The Value of Experience (No Matter How Dated!)
Do you have to live through a problem in order to understand how to avoid it or solve it the next time or, if you’re smart enough, can you figure out how to handle difficult situations without actually experiencing a similar situation at some prior point in your life?
In business, I think experience can be extremely valuable, but only if it goes hand-in-hand with insight. In other words, when I look at a resume or interview someone, I want to know what they’ve learned from their experience and whether they have the ability to apply that knowledge in other situations. This sort of insight is ageless. For example, when I was negotiating debt agreements as CFO of a small broadcasting company, I learned that I didn’t have to respond to the lender’s objections right away. In fact, I discovered that if I kept pushing and stalling on certain issues, the other side would often concede. This experience took place twenty years ago. But that experiential lesson—don’t rush in a negotiation— remains fresh in my mind.
So, for those of you who are reentering the job market after time at home, or who are experienced employees forced to job hunt due to a downsizing, here’s how to make your experience valuable currency in today’s marketplace.
- Don’t denigrate your experience, to yourself or others, just because it’s “old.” In interviews, for example, if you’re asked “have you ever done XYZ?” don't sell yourself short. If you have done XYZ or something similar, then answer “yes, when I was at ABC Company, I had to do XYZ, and here’s how I did it.” Don’t undercut your answer by saying, “20 years ago I did XYZ but I barely remember it.”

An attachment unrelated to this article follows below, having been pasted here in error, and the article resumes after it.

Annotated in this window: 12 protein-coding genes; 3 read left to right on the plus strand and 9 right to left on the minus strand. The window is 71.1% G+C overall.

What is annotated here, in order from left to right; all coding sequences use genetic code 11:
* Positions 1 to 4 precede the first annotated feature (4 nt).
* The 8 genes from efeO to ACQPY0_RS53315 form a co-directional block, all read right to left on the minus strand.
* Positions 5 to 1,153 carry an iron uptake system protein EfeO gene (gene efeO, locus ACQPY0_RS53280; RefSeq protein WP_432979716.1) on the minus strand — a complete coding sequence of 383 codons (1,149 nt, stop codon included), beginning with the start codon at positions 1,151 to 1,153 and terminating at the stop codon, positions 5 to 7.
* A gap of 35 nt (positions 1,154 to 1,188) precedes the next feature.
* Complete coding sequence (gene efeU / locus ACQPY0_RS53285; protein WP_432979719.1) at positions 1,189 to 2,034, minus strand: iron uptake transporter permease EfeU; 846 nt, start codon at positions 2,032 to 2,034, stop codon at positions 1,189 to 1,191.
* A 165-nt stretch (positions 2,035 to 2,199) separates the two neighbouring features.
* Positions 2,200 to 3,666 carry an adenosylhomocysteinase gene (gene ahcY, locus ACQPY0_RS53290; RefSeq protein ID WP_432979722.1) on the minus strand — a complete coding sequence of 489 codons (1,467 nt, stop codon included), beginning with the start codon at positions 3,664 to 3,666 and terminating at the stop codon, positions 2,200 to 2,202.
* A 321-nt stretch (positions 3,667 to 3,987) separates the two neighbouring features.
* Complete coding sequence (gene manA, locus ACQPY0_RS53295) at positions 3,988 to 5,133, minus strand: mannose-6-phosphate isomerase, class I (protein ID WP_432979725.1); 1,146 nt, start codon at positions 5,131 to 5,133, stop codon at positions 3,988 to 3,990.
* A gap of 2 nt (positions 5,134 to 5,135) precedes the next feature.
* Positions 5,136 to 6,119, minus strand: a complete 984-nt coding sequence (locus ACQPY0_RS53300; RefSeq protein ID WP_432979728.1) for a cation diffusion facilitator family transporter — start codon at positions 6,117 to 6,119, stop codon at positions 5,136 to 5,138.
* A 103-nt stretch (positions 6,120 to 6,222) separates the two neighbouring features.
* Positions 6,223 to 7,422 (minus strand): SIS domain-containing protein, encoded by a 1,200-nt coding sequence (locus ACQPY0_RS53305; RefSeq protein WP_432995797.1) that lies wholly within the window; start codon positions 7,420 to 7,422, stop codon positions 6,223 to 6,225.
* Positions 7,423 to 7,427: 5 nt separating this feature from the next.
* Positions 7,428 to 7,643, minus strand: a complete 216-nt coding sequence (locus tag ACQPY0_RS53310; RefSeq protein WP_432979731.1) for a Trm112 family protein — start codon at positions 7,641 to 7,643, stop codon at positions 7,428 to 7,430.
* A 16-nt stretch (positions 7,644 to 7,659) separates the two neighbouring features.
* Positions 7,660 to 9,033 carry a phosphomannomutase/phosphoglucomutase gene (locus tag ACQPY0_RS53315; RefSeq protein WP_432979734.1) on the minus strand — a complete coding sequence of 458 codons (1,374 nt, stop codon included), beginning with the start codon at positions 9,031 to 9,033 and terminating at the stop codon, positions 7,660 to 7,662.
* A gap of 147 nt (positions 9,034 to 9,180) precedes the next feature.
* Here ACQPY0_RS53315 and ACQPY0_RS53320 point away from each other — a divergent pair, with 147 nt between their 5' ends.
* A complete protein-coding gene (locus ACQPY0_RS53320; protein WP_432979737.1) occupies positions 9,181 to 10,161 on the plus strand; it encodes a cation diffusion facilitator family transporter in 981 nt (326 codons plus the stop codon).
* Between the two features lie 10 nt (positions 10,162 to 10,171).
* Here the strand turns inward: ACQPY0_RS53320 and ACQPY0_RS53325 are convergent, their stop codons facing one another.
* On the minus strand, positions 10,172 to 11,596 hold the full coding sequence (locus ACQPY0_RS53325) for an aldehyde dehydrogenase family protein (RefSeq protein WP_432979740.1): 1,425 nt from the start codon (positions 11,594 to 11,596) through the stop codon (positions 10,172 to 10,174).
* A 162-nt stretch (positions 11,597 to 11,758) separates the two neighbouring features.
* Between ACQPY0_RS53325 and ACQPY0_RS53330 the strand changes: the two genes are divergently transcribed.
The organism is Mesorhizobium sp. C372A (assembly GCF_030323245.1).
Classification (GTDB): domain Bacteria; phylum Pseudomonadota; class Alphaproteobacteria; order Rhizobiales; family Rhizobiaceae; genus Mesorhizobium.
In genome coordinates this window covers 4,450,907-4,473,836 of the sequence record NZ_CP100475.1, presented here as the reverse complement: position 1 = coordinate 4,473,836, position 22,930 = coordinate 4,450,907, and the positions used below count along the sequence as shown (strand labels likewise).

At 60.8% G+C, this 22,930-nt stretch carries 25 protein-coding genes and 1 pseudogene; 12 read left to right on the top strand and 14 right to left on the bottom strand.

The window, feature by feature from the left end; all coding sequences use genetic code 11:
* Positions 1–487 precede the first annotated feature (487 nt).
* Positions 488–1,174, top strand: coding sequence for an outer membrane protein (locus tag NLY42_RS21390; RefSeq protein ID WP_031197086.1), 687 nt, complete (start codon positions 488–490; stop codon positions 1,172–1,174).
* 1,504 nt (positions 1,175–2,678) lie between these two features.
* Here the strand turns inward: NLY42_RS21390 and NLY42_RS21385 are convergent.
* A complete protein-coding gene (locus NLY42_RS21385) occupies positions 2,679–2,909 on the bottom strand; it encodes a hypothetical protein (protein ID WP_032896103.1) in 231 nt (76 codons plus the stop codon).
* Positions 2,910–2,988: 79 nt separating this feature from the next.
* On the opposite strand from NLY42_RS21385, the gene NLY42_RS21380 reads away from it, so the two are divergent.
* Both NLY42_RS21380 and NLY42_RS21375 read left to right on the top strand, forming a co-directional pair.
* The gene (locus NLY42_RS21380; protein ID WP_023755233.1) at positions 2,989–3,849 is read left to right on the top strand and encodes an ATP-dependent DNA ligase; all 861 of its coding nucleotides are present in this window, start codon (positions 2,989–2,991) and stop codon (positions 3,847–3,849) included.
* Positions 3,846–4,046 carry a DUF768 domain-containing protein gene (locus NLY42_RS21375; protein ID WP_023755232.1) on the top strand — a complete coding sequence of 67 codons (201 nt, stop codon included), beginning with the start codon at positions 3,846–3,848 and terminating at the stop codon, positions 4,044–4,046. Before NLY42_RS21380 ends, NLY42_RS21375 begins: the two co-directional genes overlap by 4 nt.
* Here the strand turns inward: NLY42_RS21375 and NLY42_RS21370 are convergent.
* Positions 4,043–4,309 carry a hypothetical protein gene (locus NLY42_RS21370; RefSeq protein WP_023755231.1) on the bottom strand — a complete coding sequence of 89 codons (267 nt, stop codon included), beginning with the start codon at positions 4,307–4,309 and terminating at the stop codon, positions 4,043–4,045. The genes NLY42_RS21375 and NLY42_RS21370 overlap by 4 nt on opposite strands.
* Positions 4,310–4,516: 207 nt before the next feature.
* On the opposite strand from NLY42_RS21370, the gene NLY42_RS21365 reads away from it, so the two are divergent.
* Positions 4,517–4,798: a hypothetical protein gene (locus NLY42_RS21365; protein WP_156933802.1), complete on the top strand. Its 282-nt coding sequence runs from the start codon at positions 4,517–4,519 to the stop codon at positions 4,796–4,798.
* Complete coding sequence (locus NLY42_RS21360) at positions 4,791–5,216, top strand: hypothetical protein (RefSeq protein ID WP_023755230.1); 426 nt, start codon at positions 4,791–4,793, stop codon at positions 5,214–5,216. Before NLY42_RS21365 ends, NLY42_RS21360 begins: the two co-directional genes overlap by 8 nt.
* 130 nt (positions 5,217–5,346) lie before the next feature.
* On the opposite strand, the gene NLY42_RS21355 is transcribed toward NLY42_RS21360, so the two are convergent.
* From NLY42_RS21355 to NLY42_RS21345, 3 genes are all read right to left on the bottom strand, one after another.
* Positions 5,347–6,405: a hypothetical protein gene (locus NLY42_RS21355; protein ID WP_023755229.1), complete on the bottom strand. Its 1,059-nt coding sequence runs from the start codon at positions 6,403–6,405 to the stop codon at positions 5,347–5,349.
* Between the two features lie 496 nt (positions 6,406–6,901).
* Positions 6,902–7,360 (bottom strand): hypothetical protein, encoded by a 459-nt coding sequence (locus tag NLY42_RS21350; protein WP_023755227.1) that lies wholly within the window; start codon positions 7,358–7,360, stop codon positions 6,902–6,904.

- Know everything on your resume cold. No matter how long ago you did something, if it’s on your resume, it’s fair game for questions. Your resume is a leaflet about yourself. Can you imagine a salesman not understanding his own product brochure? One woman we know who hadn’t worked in 12 years, interviewed with a firm she had worked at over 20 years before. She told me that everyone with whom she interviewed wanted to know about deals she had done during her first stint at the firm. She spoke about them as if they happened yesterday, and she got the job.
- Never answer by saying “it was so long ago I don’t remember” and leave it at that. If you can’t remember what happened in a certain situation, simply say “I’m not sure about that aspect,” but offer up some other lesson that you learned from the experience. And, if you think you could find the details by asking a former colleague or googling, then offer to e-mail an answer to the interviewer. If you respond that something occurred too long ago for you to remember, then an employer is bound to wonder “what good is all your experience?”.
- Demonstrate that, even if you haven’t kept current, you are current. For those reentering the workplace, as well as for older job seekers, your age may be seen as a negative, particularly to younger managers, despite your experience. To avoid dinosauritis, read relevant business press to make sure you’re using current lingo, spruce up your wardrobe so you don’t look like you walked out of the ‘80s, and approach the interviewer as a contemporary, even if she’s your daughter’s age.
- Above all, be positive and upbeat. No one wants to hire a downer. So keep in mind all the experiential lessons you have to offer and strut out there with good humor and confidence.